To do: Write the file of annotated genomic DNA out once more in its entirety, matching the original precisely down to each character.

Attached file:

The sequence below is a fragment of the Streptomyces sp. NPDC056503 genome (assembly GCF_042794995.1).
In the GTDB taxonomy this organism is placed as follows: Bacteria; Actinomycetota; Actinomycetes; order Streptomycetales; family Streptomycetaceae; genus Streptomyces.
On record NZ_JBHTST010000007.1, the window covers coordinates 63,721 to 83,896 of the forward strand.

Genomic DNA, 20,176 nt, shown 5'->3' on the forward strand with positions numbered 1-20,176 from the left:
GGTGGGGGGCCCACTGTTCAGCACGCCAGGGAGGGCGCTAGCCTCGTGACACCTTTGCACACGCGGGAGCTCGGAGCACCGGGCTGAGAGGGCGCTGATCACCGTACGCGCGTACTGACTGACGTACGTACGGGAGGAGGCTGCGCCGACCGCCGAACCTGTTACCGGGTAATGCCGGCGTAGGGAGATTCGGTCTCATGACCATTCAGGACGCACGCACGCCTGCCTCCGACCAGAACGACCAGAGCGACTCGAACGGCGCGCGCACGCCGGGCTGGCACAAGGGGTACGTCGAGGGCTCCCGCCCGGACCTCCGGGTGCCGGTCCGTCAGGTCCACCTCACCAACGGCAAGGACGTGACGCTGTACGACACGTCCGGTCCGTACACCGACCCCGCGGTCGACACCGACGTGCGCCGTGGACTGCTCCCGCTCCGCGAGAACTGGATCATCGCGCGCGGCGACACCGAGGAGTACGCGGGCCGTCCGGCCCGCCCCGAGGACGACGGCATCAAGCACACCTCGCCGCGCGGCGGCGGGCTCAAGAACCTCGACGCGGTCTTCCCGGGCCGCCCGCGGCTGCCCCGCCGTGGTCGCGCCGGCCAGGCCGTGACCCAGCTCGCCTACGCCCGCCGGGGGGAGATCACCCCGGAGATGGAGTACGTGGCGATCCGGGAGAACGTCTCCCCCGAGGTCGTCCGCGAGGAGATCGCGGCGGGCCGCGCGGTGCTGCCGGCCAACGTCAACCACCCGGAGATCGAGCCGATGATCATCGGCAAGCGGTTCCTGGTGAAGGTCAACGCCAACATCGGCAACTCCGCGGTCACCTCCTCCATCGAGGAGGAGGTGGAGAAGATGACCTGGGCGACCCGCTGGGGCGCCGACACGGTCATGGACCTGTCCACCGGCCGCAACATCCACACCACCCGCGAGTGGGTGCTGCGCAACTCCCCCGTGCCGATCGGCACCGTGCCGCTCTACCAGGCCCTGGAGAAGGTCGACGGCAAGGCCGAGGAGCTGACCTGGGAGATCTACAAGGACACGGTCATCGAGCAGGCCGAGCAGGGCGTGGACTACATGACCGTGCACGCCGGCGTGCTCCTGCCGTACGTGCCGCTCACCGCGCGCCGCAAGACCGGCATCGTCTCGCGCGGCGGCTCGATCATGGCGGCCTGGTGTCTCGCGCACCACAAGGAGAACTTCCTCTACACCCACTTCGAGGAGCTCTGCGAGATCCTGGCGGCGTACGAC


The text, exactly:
The sequence below is a fragment of the Streptomyces sp. NPDC056503 genome (assembly GCF_042794995.1).
In the GTDB taxonomy this organism is placed as follows: Bacteria; Actinomycetota; Actinomycetes; order Streptomycetales; family Streptomycetaceae; genus Streptomyces.
On record NZ_JBHTST010000007.1, the window covers coordinates 63,721 to 83,896 of the forward strand.

Genomic DNA, 20,176 nt, shown 5'->3' on the forward strand with positions numbered 1-20,176 from the left:
GGTGGGGGGCCCACTGTTCAGCACGCCAGGGAGGGCGCTAGCCTCGTGACACCTTTGCACACGCGGGAGCTCGGAGCACCGGGCTGAGAGGGCGCTGATCACCGTACGCGCGTACTGACTGACGTACGTACGGGAGGAGGCTGCGCCGACCGCCGAACCTGTTACCGGGTAATGCCGGCGTAGGGAGATTCGGTCTCATGACCATTCAGGACGCACGCACGCCTGCCTCCGACCAGAACGACCAGAGCGACTCGAACGGCGCGCGCACGCCGGGCTGGCACAAGGGGTACGTCGAGGGCTCCCGCCCGGACCTCCGGGTGCCGGTCCGTCAGGTCCACCTCACCAACGGCAAGGACGTGACGCTGTACGACACGTCCGGTCCGTACACCGACCCCGCGGTCGACACCGACGTGCGCCGTGGACTGCTCCCGCTCCGCGAGAACTGGATCATCGCGCGCGGCGACACCGAGGAGTACGCGGGCCGTCCGGCCCGCCCCGAGGACGACGGCATCAAGCACACCTCGCCGCGCGGCGGCGGGCTCAAGAACCTCGACGCGGTCTTCCCGGGCCGCCCGCGGCTGCCCCGCCGTGGTCGCGCCGGCCAGGCCGTGACCCAGCTCGCCTACGCCCGCCGGGGGGAGATCACCCCGGAGATGGAGTACGTGGCGATCCGGGAGAACGTCTCCCCCGAGGTCGTCCGCGAGGAGATCGCGGCGGGCCGCGCGGTGCTGCCGGCCAACGTCAACCACCCGGAGATCGAGCCGATGATCATCGGCAAGCGGTTCCTGGTGAAGGTCAACGCCAACATCGGCAACTCCGCGGTCACCTCCTCCATCGAGGAGGAGGTGGAGAAGATGACCTGGGCGACCCGCTGGGGCGCCGACACGGTCATGGACCTGTCCACCGGCCGCAACATCCACACCACCCGCGAGTGGGTGCTGCGCAACTCCCCCGTGCCGATCGGCACCGTGCCGCTCTACCAGGCCCTGGAGAAGGTCGACGGCAAGGCCGAGGAGCTGACCTGGGAGATCTACAAGGACACGGTCATCGAGCAGGCCGAGCAGGGCGTGGACTACATGACCGTGCACGCCGGCGTGCTCCTGCCGTACGTGCCGCTCACCGCGCGCCGCAAGACCGGCATCGTCTCGCGCGGCGGCTCGATCATGGCGGCCTGGTGTCTCGCGCACCACAAGGAGAACTTCCTCTACACCCACTTCGAGGAGCTCTGCGAGATCCTGGCGGCGTACGAC